Late 19th Century US Immigration
West 2 students played a simulation game that allowed them to imagine what it would have been like for a Russian Ashkenazic Jewish family to flee their country and come to America in 1882. In order to meaningfully engage students in this historical experience, 6 stations were set up around the Arboretum. Each station contained a story card that revealed a piece of the story and instructed the group to complete certain actions before being moving onto the next station. To complete the game successfully, students had to safely deliver all 10 members of their family to the departure port in Hamburg, Germany. The group begins by choosing who will play the mother and father of the family. Then Father, Zach, and Mother, Rachael, work with the group to decide who will play the older children and who will play the toddlers.
Students receive character pawns that symbolize their characters and serve as their game pieces. If they still possess their pawn at the end of the game, their character will have made it to America.
The Family Discusses Whether to Emigrate From Russia
“Name two reasons to go and two reasons to stay.”
Zachary (Father) – “Okay, children, one reason to move to America: we will have freedom and be able to practice our Jewish religion freely.”
Rachael- (Mother) “Another reason we should go is because I think we would be happier there. Those new jewish laws [laws against the Jewish] are horrible.”
Easy- (two year old)- “I have a reason to stay. We will miss all our friends.”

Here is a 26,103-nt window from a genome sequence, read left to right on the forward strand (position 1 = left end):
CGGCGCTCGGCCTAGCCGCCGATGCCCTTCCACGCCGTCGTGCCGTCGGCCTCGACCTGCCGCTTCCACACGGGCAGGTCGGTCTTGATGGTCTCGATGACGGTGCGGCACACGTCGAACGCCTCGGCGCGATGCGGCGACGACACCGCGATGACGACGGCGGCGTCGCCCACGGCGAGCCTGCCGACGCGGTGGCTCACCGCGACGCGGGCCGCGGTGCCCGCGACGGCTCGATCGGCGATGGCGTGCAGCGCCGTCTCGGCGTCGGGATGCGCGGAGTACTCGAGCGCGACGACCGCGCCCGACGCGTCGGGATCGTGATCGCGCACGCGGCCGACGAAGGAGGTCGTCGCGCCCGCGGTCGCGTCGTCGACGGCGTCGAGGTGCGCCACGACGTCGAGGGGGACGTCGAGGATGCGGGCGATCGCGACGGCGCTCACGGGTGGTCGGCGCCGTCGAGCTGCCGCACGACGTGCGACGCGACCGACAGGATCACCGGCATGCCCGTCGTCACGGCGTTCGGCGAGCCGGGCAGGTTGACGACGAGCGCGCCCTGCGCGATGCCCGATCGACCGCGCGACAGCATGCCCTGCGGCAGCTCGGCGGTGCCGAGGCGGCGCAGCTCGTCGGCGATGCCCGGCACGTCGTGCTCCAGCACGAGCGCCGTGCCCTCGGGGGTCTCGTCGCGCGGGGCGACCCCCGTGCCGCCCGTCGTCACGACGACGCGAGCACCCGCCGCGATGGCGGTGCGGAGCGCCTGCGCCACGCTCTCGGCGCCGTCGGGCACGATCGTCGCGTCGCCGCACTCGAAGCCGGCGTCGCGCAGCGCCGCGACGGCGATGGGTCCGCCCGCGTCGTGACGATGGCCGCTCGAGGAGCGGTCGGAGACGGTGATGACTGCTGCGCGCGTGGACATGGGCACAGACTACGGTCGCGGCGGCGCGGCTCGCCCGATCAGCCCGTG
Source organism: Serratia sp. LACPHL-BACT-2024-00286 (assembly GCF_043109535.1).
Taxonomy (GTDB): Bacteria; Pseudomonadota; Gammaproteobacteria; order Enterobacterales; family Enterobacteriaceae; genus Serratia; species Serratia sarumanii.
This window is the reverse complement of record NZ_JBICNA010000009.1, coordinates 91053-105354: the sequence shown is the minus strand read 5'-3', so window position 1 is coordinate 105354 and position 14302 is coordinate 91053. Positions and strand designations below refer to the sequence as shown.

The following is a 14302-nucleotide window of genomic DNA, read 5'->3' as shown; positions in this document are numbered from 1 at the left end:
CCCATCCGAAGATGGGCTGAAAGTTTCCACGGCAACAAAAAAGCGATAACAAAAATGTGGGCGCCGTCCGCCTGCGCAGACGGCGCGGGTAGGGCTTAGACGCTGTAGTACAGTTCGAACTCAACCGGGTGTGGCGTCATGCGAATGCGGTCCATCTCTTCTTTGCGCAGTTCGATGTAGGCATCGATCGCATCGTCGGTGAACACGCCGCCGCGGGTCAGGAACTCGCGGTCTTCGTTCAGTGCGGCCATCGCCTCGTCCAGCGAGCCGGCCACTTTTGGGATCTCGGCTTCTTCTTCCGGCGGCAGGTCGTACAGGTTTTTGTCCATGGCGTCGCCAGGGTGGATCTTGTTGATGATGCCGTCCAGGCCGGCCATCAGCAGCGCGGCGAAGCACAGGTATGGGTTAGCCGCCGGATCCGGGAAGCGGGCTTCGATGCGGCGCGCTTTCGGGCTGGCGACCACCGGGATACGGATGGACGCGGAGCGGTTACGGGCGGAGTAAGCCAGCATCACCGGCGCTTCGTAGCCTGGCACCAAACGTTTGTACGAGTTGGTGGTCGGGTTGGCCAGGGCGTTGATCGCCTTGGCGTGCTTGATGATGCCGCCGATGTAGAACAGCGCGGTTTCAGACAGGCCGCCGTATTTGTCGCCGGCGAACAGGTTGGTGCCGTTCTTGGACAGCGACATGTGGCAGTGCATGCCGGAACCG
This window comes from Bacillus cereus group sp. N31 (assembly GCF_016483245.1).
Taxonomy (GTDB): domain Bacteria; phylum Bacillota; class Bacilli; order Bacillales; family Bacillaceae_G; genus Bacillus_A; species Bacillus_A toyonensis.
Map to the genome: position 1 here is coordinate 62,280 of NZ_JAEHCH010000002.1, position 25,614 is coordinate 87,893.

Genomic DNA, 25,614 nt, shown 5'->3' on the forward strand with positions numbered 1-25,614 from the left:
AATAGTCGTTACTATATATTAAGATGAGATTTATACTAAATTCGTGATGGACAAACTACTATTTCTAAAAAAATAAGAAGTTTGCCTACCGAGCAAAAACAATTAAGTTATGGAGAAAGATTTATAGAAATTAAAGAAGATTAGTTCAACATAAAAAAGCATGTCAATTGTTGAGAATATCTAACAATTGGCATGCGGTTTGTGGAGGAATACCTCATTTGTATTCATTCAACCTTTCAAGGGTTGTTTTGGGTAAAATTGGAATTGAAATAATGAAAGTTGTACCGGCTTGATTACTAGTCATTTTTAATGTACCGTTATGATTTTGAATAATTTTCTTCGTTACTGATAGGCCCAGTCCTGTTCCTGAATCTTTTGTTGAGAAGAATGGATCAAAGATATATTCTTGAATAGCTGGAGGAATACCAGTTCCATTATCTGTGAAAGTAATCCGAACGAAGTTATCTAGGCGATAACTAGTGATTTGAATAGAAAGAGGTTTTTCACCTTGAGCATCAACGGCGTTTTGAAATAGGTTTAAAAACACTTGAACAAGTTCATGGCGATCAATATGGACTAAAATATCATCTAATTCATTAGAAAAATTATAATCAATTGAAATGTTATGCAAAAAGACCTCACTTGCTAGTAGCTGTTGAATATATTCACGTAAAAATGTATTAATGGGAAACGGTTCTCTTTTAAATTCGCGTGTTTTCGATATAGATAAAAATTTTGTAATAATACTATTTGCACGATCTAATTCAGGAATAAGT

Nick- (Oldest brother)- “Would you like to have friends or would you like to have no house and no food?”
Nick- “Mom, if we’re poor how will we have enough money to get to America?”
Zachary- “We have just enough money to get us to America.”
The group celebrates with friends and family who have kindly pooled their money to give the family a small amount to help them through their travels.
The family pays train fare and boards a train that will take them to the Russian border.
Aboard the train. With the help of a smuggler, the family bribes a border guard who is willing to look the other way as they cross over the Russian border. Unfortunately, they must silently cross a stream carrying the young children on their backs.
Fortunately, the family makes it into Germany safely. On Wednesday, they will board the steamship in Hamburg, Germany that will take them to Ellis Island. We hope that they will pass the preliminary medical screening. Otherwise, they will be forced to return to The Pale, an area of eastern Europe and Russia where Jews were forced to live during the late-19th /early-20th century.
Learning Extends Beyond History
As students search for the cards in the trees at the various stations they also have the opportunity to explore new areas of the park.
Outdoor classrooms build camaraderie among students as they support one and another in reading prompts and understanding the unfolding story line.
After Completing the Simulation
“Thoughts, Impressions, Connections?”
Rachel – “It was hard and we haven’t even gotten on the ship.”
Nick – “It was easier to understand because we got to experience it.”